Family finds last available table. At this point Mother has noticed height restrictions on tube rides exclude Son from participation. Family excitedly heads towards the water and find it to be FREEZING COLD. Son immediately starts to shiver and shake. Son discovers water to be dripping or pouring from nearly everything overhead. He is obviously displeased.
Son climbs up structure once. There is one slide he is interested in. Lifeguard says he must go down large tub slide by himself. Mommy laughs and steers Son in other direction. Son finds small slides. He is amused for small amount of time.
Son spends the rest of time wandering around aimlessly. Mommy spends the rest of the time trying not to stare at the one year old in her blue and pink ruffled swimsuit and her chubby arm wrinkles. Mommy is not successful and fears she will soon be considered creepy. As if sensing this, Son decides “all done.”

Scene Eight
Back through the hallways. This time Mommy and Daddy notice the “trashiness” of fellow tourists and their lack of modesty. This however, provides amusement for the Mommy and Daddy that must now carry the Son who has suddenly refused to walk.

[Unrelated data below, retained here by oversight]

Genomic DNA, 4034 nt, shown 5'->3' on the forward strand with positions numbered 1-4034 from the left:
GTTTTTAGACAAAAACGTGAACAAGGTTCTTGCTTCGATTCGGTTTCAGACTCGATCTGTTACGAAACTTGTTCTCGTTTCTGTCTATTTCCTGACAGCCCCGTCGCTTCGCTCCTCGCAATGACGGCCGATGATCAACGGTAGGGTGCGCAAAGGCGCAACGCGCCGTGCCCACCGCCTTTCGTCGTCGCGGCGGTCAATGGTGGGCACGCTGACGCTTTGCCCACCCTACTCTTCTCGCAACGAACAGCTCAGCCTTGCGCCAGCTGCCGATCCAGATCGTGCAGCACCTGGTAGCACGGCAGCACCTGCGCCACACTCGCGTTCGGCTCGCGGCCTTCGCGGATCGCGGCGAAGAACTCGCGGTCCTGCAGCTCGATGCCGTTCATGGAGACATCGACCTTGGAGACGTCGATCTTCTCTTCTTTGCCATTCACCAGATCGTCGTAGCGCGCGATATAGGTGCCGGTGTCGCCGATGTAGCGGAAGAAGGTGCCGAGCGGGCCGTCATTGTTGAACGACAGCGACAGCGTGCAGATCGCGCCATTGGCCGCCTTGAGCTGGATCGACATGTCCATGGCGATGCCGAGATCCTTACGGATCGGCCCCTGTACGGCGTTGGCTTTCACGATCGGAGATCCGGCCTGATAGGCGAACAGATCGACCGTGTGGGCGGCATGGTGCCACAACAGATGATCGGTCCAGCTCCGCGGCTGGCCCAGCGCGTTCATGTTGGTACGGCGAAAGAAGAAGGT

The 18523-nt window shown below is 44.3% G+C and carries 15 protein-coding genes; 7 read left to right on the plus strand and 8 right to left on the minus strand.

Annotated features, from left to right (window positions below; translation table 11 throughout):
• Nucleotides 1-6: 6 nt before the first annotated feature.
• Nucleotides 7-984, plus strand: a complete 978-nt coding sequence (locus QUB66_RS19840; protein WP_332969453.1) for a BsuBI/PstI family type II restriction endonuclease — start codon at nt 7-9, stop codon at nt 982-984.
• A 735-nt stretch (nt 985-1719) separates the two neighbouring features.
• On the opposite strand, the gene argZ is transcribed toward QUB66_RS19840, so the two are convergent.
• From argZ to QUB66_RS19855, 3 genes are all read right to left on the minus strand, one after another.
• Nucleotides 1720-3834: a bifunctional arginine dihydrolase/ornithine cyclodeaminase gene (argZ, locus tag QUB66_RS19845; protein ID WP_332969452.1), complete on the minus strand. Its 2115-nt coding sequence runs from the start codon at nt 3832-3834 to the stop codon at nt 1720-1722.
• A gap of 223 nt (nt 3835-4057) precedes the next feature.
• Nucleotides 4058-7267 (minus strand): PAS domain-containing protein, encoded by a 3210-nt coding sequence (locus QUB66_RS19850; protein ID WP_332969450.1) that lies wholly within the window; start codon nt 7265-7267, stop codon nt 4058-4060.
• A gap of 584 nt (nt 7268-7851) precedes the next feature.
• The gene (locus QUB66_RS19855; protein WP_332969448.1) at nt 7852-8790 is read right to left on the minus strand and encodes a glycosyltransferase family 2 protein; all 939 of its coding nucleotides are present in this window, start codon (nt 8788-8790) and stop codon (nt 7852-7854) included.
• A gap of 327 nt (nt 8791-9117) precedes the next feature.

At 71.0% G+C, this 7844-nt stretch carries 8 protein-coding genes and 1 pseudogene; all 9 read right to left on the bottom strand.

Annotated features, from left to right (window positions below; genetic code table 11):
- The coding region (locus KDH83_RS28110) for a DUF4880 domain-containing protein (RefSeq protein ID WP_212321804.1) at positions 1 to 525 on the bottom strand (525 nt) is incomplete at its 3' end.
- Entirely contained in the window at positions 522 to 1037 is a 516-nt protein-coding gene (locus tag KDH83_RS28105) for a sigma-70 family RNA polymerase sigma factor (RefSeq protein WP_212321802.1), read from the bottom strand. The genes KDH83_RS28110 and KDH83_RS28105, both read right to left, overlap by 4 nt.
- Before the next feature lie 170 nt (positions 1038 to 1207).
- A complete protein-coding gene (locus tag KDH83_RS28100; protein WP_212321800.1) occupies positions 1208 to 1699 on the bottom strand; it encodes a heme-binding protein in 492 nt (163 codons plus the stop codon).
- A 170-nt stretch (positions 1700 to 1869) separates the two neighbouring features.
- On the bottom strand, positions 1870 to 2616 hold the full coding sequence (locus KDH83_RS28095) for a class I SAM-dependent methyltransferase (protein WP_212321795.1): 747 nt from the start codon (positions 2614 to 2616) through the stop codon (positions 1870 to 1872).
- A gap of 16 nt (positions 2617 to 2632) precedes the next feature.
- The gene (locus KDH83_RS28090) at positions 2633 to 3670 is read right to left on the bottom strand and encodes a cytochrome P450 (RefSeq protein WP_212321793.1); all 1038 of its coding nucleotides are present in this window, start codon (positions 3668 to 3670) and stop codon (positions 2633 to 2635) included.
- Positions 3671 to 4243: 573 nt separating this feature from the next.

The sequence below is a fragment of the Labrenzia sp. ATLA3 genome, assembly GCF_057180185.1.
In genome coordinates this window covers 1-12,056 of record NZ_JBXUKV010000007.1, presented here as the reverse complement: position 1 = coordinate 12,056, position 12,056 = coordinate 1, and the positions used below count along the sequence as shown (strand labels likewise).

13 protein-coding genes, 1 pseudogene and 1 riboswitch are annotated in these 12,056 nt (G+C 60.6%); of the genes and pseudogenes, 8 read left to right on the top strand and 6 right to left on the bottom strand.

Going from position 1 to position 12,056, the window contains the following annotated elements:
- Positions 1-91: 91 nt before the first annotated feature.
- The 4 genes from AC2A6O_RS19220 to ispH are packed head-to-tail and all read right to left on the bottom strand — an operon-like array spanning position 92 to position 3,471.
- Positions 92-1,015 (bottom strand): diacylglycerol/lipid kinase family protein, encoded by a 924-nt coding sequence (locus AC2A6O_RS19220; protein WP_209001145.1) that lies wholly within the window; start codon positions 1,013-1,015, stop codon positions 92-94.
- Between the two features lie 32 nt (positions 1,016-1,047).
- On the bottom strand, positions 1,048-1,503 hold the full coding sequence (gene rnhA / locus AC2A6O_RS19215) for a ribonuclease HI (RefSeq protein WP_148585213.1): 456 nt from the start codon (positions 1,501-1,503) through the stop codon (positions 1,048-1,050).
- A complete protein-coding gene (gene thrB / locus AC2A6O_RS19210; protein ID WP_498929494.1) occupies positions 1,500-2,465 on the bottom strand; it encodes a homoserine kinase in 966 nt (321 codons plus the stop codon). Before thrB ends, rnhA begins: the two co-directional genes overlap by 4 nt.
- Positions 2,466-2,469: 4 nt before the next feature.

Scene Nine
Hotel Room.
Son is bathed and jammied. It is about 45 minutes before bedtime and Son has freetime. Son intends on using this time to try to escape out of the room or climb the ladder in his room to the top bunk, which his parent’s discovered- he can do. Son does not respond to the word No.
Many tears later, Mommy bribes Son with Puffs to sit on couch with Daddy and watch Wonder Pets. Son eats Puffs, gives Mommy the finger, and gets off the couch.
After a while it is time for bed.

Scene Ten
Hotel Room. Next Morning.
Daddy experiences oatmeal disaster in microwave and Son then refuses to eat oatmeal. Mommy tries not think about what they were doing four months ago. Family heads down only two hallways to coffee shop and buys Cheerios (Praise the Lord!) and breakfast for Mommy and Daddy. Mommy and Daddy eat and try to kill time until ten am when the waterparks open. Mommy thinks, “Ten a.m.?!” Meanwhile, Son screams outside of bedroom door that has been locked to prevent ladder climbing. When the appointed hour arrives, the family dons swimsuits and heads out.